whistle

Definition from Wiktionary, the free dictionary
Jump to: navigation, search

English[edit]

Wikipedia has an article on:

Wikipedia

Etymology[edit]

From Middle English whistlen; Old English hwistlan, from Proto-Germanic *hwistlōną.

Pronunciation[edit]

Noun[edit]

whistle (plural whistles)

  1. A device designed to be placed in the mouth in order, or driven by steam or otherwise, to make a whistling sound.
  2. An act of whistling.
  3. A shrill, high-pitched sound made by whistling.
    • 1898, Winston Churchill, chapter 5, The Celebrity:
      We expressed our readiness, and in ten minutes were in the station wagon, rolling rapidly down the long drive, for it was then after nine. [] As we reached the lodge we heard the whistle, and we backed up against one side of the platform as the train pulled up at the other.
  4. Any high-pitched sound similar to the sound made by whistling.
    the whistle of the wind in the trees
  5. (Cockney rhyming slang) A suit (from whistle and flute).
    • 2005, Wally Payne, A Minority of One: A Monkey's Tale Continued
      We soldiers changed into our No.1 dress uniforms, Sid into his best whistle and we set off for the church.
  6. The mouth and throat; so called as being the organs of whistling.
    • Walton
      Let's drink the other cup to wet our whistles.

Derived terms[edit]

Translations[edit]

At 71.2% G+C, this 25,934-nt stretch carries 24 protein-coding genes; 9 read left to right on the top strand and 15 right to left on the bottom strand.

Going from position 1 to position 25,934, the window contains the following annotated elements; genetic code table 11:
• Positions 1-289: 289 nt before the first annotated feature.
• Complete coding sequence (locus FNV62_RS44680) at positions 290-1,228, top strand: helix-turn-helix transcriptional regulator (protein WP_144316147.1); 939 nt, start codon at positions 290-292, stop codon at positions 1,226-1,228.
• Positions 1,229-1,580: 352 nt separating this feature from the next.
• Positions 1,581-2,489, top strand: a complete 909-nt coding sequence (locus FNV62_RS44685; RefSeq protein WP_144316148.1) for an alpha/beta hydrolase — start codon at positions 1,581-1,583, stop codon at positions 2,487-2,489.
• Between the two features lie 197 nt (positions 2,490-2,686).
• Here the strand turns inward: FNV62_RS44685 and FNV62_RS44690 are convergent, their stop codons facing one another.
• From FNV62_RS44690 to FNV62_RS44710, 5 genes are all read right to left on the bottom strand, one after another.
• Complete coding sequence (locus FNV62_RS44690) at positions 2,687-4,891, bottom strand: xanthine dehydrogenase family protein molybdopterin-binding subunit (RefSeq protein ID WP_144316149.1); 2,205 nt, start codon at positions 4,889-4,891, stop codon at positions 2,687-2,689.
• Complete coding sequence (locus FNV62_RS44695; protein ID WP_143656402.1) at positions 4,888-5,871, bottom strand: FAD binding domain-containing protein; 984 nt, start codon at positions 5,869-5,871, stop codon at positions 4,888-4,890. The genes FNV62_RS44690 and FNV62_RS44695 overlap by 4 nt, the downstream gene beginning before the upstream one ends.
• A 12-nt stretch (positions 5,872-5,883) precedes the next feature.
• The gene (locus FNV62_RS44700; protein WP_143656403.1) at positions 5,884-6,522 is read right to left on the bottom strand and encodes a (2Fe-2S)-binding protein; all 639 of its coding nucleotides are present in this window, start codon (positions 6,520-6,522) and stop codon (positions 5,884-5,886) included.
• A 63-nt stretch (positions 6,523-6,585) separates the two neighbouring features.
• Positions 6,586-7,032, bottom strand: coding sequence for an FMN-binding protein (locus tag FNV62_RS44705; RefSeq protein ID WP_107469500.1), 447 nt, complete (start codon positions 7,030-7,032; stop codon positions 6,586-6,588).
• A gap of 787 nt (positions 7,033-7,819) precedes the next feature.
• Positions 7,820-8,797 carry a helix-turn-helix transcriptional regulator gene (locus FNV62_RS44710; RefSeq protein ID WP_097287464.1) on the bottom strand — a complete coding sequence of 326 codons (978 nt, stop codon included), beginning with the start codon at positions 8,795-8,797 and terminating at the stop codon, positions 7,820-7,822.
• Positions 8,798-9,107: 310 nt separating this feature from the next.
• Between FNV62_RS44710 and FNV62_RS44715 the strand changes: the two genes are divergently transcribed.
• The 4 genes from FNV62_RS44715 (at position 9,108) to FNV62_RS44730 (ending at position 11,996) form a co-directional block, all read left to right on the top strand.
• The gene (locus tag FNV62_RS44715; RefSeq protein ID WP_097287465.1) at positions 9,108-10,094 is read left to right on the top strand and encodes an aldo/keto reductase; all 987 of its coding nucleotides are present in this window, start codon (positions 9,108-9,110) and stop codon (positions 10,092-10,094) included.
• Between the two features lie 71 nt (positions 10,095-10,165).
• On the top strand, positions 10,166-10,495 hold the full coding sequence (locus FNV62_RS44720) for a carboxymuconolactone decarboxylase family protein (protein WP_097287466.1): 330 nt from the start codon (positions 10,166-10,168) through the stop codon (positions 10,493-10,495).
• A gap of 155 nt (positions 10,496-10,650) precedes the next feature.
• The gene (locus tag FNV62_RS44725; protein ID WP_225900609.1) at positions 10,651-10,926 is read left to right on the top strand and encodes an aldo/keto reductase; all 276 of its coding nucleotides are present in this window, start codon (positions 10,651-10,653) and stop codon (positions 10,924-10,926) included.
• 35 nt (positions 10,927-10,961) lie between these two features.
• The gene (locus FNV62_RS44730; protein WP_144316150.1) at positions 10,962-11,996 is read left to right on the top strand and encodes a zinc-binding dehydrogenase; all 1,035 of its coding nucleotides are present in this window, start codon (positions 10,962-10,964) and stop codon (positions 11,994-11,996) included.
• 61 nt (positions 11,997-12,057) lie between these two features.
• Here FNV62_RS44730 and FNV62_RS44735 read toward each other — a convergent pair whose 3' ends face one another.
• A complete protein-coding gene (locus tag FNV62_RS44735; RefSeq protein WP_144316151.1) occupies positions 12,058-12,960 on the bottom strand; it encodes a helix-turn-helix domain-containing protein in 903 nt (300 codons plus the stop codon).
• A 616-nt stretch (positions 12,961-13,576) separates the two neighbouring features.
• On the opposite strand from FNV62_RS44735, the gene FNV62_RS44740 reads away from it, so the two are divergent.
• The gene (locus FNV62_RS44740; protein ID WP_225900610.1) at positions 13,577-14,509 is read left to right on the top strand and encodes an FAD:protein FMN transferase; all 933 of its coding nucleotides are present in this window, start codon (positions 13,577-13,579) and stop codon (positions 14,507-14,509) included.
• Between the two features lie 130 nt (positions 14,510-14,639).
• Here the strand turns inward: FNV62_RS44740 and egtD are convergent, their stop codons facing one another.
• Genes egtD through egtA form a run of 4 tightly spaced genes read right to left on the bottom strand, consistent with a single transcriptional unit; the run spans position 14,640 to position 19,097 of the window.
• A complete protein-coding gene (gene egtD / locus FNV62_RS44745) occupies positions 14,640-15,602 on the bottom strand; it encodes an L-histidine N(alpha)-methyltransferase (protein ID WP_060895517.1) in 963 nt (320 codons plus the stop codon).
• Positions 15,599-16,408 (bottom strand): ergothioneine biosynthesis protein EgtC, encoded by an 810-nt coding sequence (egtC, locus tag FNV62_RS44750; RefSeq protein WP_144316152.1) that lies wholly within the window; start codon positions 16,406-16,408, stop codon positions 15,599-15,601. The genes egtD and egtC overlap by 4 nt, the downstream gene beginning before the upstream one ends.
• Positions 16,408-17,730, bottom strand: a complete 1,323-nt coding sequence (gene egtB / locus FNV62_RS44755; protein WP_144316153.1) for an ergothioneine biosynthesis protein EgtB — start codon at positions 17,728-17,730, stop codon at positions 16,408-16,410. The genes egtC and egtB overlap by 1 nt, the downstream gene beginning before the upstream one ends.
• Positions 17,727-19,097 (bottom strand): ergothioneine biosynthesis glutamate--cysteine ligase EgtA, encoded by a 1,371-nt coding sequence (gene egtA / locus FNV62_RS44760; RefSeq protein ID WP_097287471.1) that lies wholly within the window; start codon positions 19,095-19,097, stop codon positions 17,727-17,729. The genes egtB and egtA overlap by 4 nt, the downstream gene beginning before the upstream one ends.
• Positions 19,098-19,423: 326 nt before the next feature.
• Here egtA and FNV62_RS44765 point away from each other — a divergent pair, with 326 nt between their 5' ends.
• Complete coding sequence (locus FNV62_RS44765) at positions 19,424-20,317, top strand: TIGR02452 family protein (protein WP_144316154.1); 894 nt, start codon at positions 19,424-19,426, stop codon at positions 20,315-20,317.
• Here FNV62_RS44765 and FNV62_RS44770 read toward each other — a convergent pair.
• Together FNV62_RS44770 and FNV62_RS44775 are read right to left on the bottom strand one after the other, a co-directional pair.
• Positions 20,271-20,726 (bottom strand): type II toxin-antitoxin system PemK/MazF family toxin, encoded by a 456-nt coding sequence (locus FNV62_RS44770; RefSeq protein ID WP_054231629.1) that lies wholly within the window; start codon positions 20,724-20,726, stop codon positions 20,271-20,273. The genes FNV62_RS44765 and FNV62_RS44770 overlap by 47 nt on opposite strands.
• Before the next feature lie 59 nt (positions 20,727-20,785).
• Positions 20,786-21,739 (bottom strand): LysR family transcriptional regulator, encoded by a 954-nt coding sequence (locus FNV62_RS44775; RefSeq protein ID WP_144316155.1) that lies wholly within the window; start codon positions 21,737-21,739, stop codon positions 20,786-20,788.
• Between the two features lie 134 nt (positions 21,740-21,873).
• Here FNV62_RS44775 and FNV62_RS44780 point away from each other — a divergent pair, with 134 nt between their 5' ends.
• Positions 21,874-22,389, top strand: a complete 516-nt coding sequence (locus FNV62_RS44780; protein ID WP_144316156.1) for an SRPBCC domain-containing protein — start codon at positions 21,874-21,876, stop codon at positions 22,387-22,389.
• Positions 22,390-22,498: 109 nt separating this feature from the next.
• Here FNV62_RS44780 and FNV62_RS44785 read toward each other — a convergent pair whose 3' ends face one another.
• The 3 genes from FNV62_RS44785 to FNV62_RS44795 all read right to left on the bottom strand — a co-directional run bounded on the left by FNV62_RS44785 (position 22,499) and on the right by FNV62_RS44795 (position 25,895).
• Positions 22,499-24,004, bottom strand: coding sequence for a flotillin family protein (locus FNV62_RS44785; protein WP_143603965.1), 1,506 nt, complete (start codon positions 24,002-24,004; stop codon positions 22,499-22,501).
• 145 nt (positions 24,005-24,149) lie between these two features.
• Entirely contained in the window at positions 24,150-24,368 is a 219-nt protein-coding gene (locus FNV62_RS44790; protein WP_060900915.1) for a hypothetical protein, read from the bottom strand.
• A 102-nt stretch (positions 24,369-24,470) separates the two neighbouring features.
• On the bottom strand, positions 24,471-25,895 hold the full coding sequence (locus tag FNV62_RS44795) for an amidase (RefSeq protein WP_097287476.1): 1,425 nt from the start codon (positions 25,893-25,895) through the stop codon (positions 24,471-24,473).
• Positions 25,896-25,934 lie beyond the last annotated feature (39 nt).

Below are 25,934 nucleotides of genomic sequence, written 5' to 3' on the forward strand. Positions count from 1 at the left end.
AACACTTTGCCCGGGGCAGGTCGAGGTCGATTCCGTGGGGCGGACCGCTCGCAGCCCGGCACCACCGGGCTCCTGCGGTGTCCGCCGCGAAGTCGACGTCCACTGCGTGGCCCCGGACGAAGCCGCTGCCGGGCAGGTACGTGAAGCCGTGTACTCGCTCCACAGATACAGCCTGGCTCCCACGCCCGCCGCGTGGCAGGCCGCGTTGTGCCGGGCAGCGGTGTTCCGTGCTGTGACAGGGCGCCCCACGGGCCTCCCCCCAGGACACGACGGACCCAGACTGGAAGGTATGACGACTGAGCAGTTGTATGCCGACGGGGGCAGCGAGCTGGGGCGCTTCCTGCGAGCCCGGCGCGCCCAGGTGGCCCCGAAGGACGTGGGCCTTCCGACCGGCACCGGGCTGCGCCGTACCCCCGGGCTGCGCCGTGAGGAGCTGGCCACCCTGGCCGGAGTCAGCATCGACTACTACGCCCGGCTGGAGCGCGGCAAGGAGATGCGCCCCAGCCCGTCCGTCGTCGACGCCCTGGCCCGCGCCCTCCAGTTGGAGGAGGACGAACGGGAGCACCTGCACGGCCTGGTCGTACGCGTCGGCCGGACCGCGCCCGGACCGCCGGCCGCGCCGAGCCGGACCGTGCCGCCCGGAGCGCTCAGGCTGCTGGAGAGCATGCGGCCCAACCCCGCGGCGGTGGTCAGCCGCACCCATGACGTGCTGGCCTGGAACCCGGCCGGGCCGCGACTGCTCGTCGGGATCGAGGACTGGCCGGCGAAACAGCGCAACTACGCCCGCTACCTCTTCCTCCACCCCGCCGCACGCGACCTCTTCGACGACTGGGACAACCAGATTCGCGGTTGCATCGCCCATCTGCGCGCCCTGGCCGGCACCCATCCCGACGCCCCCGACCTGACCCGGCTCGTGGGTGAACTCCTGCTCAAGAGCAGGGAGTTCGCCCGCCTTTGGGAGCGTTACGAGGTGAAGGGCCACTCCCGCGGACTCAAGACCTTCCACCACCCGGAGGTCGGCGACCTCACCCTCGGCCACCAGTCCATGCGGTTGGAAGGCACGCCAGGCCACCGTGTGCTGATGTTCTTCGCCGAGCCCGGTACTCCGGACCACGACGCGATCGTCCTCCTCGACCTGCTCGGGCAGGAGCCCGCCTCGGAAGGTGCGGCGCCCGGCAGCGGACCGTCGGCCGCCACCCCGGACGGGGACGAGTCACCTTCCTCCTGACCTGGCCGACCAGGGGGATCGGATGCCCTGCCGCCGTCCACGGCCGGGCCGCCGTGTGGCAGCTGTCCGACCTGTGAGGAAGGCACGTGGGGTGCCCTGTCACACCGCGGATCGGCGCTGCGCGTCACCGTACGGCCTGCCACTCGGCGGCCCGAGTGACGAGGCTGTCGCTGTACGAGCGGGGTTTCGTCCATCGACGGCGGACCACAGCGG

The translations below need to be checked and inserted above into the appropriate translation tables, removing any numbers. Numbers do not necessarily match those in definitions. See instructions at Help:How to check translations.

Verb[edit]

whistle (third-person singular simple present whistles, present participle whistling, simple past and past participle whistled)

  1. (transitive, intransitive) To make a shrill, high-pitched sound by forcing air through the mouth. To produce a whistling sound, restrictions to the flow of air are created using the teeth, tongue and lips.
    Never whistle at a funeral.
    She was whistling a happy tune.
  2. (intransitive) To move in such a way as to create a whistling sound.
    A bullet whistled past.
  3. (transitive) To send, signal, or call by a whistle.
    • Addison
      He chanced to miss his dog; we stood still till he had whistled him up.

Derived terms[edit]

Translations[edit]

The translations below need to be checked and inserted above into the appropriate translation tables, removing any numbers. Numbers do not necessarily match those in definitions. See instructions at Help:How to check translations.

See also[edit]